Fear is a weird emotion, it causes me to over think things I wish I didn’t, and it tends to hold me back from things that I wish I could just do. Whenever I’m trying to get a trick on film at a stair set or a handrail, I tend to over think everything that can possibly go wrong in the process. I think things like, “the ground is rough, it will probably scrape up my elbows and hands real bad; I might land primo (which is when you land on your board sideways) and mess up my ankles or wrists; my hip hurts, what if I fall on it and make it worst?” And all this thinking and analyzing, which is just a result of fear, just ends up getting in the way and making it harder for me to “just do” the trick. When I can finally get the courage to try the trick and overcome the fear, I soon realize that all the silly fears I had are really nothing to be afraid of, the ground doesn’t hurt as much as I think it does, landing primo doesn’t hurt as much as I think it will, and my hip can take more falls than I think it can. My fear of pain just gets in the way of the things that I really want to do or accomplish on my skateboard, and when I can get the courage to finally try the tricks, I soon realize that the pain I felt like I was going to experience was blown way out of proportion in my mind.
As I’ve been thinking about all this, I came across some things in my relationship with God that entail the same problems. When it comes to sharing my faith, or even just letting someone know in a casual conversation that I serve Christ, a lot of the time I start thinking too much and start developing these fears of, “what if they think I’m lame? Or what if they won’t like me anymore?” When I finally do work up the courage to tell someone about my faith, I soon realize that they either do still accept me, or being outcasted isn’t as bad as I thought it would be. Once we get the courage to overcome fear, it will almost always be followed up by the phrase, “hmm, that wasn’t as bad as I thought it would be.”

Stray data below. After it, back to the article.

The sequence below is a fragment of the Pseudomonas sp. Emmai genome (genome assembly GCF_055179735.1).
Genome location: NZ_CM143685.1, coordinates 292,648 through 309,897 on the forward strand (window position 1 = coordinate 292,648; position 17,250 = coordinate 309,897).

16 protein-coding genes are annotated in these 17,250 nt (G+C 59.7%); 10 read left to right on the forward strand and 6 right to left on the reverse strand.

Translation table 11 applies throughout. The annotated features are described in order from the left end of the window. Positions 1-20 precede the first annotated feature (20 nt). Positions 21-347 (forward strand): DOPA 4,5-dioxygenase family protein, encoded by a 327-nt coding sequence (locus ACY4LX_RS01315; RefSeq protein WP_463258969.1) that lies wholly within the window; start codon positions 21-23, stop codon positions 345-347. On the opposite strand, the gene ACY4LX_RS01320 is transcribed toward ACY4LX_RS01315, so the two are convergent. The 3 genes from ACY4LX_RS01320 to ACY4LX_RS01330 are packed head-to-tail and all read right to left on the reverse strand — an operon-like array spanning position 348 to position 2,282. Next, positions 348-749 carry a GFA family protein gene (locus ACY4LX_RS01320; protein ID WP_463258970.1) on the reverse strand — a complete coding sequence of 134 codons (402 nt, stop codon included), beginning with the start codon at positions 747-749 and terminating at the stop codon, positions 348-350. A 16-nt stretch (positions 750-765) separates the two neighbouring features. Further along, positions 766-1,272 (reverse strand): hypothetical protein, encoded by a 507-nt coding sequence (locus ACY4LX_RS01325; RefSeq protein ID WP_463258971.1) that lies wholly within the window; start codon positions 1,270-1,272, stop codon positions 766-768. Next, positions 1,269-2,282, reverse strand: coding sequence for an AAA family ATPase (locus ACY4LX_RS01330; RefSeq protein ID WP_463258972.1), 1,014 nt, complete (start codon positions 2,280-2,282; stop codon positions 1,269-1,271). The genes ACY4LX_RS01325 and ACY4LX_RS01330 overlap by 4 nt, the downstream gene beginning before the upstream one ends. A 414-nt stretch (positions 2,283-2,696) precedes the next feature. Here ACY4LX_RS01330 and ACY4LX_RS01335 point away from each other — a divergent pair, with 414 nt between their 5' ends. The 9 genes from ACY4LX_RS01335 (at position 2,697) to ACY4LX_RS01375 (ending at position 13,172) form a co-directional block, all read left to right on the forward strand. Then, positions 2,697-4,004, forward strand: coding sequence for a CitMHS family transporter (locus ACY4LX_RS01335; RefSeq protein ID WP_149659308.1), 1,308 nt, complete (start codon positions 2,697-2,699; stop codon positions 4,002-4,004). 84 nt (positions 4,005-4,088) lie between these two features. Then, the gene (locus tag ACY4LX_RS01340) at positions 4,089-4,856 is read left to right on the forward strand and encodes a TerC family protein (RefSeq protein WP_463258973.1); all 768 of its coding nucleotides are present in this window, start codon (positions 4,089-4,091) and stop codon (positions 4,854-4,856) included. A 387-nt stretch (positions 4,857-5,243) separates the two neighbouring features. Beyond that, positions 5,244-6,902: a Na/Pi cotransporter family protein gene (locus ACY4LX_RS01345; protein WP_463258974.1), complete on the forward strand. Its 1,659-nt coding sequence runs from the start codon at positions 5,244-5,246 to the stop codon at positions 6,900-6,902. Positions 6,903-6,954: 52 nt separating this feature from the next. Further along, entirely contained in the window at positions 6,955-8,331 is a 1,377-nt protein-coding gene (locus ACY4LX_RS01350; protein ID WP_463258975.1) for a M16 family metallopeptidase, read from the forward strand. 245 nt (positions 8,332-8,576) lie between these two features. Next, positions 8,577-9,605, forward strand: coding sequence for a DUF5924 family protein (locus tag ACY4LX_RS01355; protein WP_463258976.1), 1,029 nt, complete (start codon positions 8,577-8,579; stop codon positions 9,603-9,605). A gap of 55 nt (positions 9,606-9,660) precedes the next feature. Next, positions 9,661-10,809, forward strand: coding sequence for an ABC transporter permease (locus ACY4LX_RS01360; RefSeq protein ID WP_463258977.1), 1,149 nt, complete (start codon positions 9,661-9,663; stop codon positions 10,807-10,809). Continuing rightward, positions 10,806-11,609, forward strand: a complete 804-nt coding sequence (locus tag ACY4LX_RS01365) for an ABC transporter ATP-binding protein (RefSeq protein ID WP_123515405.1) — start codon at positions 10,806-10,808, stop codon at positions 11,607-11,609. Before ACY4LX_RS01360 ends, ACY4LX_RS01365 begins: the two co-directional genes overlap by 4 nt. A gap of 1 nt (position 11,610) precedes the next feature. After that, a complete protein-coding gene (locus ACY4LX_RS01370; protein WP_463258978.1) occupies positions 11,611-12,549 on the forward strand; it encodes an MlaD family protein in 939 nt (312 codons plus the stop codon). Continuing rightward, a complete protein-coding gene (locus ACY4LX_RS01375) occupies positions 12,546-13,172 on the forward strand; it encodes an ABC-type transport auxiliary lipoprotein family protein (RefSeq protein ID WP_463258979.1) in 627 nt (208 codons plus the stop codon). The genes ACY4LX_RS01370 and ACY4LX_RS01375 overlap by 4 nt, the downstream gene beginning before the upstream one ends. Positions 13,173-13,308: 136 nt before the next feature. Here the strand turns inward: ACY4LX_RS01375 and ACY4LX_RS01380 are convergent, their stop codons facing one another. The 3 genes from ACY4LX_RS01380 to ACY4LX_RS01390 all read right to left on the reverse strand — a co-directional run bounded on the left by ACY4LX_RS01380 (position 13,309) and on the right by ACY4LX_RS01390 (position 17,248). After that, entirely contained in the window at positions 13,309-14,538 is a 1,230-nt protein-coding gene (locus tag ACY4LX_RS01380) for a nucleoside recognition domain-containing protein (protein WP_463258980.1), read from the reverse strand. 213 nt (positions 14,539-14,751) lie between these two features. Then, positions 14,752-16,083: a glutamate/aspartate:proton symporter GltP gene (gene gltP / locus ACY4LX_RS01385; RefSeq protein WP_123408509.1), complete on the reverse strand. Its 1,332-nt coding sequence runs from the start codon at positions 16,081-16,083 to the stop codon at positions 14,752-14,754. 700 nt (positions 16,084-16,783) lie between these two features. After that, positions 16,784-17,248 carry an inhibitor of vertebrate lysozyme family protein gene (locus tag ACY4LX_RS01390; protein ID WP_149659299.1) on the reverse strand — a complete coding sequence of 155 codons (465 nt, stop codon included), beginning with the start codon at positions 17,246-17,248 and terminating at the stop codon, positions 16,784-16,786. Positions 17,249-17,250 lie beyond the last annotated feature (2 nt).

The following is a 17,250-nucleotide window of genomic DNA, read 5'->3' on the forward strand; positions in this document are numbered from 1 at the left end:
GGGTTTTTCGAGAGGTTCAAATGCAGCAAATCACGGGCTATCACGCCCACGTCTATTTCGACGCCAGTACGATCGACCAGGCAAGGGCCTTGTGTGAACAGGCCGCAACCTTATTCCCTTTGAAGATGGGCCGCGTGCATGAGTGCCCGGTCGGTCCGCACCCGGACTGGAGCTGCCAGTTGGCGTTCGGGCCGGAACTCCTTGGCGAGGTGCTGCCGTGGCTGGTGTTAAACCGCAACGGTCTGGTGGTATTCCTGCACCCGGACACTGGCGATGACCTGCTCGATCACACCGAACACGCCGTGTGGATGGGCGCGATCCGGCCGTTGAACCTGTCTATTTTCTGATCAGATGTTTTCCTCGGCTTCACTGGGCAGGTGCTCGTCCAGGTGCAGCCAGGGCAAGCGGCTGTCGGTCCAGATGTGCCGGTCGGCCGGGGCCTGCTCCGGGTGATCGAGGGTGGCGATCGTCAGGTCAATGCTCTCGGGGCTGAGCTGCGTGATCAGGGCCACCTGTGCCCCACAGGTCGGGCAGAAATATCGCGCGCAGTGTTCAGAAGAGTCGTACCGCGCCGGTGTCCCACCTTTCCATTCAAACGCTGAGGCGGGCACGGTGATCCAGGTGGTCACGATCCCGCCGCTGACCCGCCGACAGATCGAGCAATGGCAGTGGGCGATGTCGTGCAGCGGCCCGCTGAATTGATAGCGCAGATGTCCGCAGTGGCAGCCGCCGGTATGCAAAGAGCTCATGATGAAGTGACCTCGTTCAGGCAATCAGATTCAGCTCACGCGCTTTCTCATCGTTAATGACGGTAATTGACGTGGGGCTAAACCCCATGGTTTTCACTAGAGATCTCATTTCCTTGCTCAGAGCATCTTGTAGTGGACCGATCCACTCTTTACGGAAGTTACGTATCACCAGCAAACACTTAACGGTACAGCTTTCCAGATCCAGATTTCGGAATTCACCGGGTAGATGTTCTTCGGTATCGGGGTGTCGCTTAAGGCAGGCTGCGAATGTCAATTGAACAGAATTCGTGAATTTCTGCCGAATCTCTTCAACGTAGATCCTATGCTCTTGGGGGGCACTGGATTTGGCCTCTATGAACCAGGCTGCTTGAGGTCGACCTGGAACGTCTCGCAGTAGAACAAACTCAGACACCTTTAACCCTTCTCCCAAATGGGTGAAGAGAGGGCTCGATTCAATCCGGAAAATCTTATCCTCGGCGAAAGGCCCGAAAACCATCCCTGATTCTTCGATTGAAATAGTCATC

I saw a picture a little while ago that had a phrase written on a wall that said, “fear is a liar,” and that is basically what all this boils down too. Fear causes us to think and behave in an irrational manner. It causes us to blow things way out of proportion, and it tends to hold us back from the things that we really want to do. As a skateboarder, if I know I can do something, the over thinking and the fear is just a lie that holds me back. As a Christian, fearing rejection for sharing my faith isn’t really anything to be scared of. If I love God, I will love his people, and if I love His people I don’t need to hesitate from sharing the joy and peace that I’ve found in Christ. Paul says in 2 Timothy 1:7, “For God has not given us a spirit of fear and timidity, but of power, love, and a sound mind.” Fear gives us a distorted view of things and of how we expect everything to pan out. Like children afraid to look under their bed or in their closet at night because the boogeyman is in there. Once we overcome our fears, reality sets in and we soon realize that we never had anything to be afraid of.
Think of a time when you were afraid to do something and how liberating it felt when you were finally able to overcome it? Were the results ever as bad as you thought they would be?
1 John 4:18 says, “There is no fear in love, but perfect love casts out fear. For fear has to do with punishment, and whoever fears has not been perfected in love.” Has letting yourself be overcome with fear ever felt like a self-inflicted punishment? How can love help push us through our fears and to overcome that feeling?
How can we be aware when our fears are giving us a distorted reality and to make sure we overcome them before its gets to out of hand?